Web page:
A parochial view of the PMBOK® Guide’s processes can, and have, led many astray. They think that the processes dictate a highly formal approach that must be taken to successfully manage a project.
A hybrid approach includes all the principles and elements identified in both agile and formal approaches in the right measure and prioritizes the critical ones.
Individuals need processes and tools. Documentation is as much a part of the product as the working software. The manifesto does not mean to trade contract negotiation away for customer collaboration. Contract negotiation, if done well, can promote more effective collaboration. Similarly, the manifesto does not imply that one should not plan. In fact one needs to plan in order to effectively respond to change.
PMBOK® Guide does not dictate a strict adherence to rules. It does not promote the development of documentation that is not useful or appropriate. It is a guide.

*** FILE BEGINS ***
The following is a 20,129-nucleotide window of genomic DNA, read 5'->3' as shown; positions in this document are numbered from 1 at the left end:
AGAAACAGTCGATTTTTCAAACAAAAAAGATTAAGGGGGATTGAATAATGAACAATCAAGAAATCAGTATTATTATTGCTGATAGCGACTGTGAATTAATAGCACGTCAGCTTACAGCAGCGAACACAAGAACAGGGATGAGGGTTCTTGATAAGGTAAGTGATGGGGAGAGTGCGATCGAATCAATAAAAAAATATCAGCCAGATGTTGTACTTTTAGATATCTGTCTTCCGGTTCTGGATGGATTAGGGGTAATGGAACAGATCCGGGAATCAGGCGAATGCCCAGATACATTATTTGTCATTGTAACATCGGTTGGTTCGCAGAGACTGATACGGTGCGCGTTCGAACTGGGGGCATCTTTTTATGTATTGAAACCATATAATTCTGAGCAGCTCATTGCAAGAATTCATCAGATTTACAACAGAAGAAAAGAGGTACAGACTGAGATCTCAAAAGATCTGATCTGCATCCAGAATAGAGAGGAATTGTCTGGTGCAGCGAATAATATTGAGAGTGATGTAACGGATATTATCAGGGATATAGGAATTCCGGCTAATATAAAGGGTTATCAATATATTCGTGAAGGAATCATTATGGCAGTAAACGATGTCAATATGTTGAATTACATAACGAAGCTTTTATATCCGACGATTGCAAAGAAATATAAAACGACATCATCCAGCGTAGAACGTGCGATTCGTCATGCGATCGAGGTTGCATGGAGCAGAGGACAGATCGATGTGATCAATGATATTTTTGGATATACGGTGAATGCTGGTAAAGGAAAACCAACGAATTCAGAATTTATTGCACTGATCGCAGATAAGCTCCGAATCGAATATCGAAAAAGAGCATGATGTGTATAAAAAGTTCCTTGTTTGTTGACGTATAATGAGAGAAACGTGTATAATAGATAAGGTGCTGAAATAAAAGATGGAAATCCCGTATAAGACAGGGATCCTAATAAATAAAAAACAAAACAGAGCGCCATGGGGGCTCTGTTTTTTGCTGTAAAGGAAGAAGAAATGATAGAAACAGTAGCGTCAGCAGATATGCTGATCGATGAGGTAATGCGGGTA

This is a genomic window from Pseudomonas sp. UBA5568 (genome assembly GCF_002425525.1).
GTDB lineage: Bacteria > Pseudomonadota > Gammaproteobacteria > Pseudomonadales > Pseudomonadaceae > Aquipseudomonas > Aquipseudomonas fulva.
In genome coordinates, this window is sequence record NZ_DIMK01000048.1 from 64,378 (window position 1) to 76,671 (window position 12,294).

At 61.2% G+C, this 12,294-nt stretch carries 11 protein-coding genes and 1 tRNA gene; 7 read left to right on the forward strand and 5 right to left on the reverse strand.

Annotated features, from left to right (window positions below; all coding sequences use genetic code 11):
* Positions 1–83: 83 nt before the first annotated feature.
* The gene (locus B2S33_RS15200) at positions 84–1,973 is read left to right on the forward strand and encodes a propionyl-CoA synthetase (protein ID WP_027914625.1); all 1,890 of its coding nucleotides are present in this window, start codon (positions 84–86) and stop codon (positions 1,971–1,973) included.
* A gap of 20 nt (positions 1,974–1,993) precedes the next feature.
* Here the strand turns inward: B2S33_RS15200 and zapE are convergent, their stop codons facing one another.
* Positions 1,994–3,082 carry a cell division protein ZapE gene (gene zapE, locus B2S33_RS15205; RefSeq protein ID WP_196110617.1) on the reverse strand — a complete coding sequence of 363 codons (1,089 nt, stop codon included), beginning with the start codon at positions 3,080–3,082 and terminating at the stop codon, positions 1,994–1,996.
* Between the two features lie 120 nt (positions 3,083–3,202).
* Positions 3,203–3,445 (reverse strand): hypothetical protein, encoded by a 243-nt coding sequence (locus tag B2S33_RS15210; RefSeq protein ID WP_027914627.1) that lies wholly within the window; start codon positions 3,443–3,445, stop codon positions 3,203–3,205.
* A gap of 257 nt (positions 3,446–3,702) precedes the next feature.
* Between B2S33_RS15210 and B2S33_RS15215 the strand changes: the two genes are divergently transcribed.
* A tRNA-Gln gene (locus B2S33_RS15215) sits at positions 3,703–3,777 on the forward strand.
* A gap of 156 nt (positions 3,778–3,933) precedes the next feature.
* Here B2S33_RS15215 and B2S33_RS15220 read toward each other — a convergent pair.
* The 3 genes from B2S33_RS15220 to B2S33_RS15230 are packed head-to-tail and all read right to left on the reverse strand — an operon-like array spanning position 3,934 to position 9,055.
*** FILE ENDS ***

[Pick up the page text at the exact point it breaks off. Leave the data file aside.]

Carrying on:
Take for example requirements definition. How much and to what level of detail requirements must be defined and in what format and media will vary from project to project. To maintain that requirements can be completely informal and undocumented is foolish. Such an approach will in all likelihood lead to conflicts and disappointment. Insisting upon highly formal documentation of every detail in every report or product feature with sign-offs by multiple levels of stakeholders in a project in which requirements are evolving is equally as foolish.
What then is the right approach? It is an approach which satisfies business, client and project team member needs.
There is no cookbook, there are principles and guidelines which can be combined in the right measures to create a balanced approach that when applied fits the needs of the situation at hand. This makes it the responsibility of organizations and project managers to create a hybrid approach, or multiple approaches, to suit the needs of their projects.
Reference: George Pitagorsky, PMP